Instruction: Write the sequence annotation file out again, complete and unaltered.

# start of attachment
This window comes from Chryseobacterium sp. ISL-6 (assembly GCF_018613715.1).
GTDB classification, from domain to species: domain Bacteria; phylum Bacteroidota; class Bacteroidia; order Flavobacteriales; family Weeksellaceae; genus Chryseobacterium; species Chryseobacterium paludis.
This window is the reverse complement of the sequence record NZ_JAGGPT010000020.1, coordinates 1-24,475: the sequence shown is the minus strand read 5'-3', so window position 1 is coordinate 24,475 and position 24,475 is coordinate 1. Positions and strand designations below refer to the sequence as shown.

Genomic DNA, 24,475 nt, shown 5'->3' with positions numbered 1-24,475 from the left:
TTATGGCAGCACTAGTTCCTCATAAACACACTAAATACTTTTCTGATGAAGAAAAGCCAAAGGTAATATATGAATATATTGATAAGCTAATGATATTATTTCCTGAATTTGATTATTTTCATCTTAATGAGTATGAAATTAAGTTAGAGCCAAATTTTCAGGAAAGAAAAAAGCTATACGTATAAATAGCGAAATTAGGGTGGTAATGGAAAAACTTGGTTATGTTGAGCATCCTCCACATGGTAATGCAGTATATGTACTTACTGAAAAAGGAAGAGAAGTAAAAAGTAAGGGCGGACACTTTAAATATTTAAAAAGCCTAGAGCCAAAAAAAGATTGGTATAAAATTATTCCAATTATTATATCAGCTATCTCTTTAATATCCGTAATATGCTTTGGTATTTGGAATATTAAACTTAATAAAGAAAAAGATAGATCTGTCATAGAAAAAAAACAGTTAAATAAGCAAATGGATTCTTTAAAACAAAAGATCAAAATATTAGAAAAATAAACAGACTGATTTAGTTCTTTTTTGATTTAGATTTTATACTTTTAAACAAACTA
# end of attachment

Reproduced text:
This window comes from Chryseobacterium sp. ISL-6 (assembly GCF_018613715.1).
GTDB classification, from domain to species: domain Bacteria; phylum Bacteroidota; class Bacteroidia; order Flavobacteriales; family Weeksellaceae; genus Chryseobacterium; species Chryseobacterium paludis.
This window is the reverse complement of the sequence record NZ_JAGGPT010000020.1, coordinates 1-24,475: the sequence shown is the minus strand read 5'-3', so window position 1 is coordinate 24,475 and position 24,475 is coordinate 1. Positions and strand designations below refer to the sequence as shown.

Genomic DNA, 24,475 nt, shown 5'->3' with positions numbered 1-24,475 from the left:
TTATGGCAGCACTAGTTCCTCATAAACACACTAAATACTTTTCTGATGAAGAAAAGCCAAAGGTAATATATGAATATATTGATAAGCTAATGATATTATTTCCTGAATTTGATTATTTTCATCTTAATGAGTATGAAATTAAGTTAGAGCCAAATTTTCAGGAAAGAAAAAAGCTATACGTATAAATAGCGAAATTAGGGTGGTAATGGAAAAACTTGGTTATGTTGAGCATCCTCCACATGGTAATGCAGTATATGTACTTACTGAAAAAGGAAGAGAAGTAAAAAGTAAGGGCGGACACTTTAAATATTTAAAAAGCCTAGAGCCAAAAAAAGATTGGTATAAAATTATTCCAATTATTATATCAGCTATCTCTTTAATATCCGTAATATGCTTTGGTATTTGGAATATTAAACTTAATAAAGAAAAAGATAGATCTGTCATAGAAAAAAAACAGTTAAATAAGCAAATGGATTCTTTAAAACAAAAGATCAAAATATTAGAAAAATAAACAGACTGATTTAGTTCTTTTTTGATTTAGATTTTATACTTTTAAACAAACTA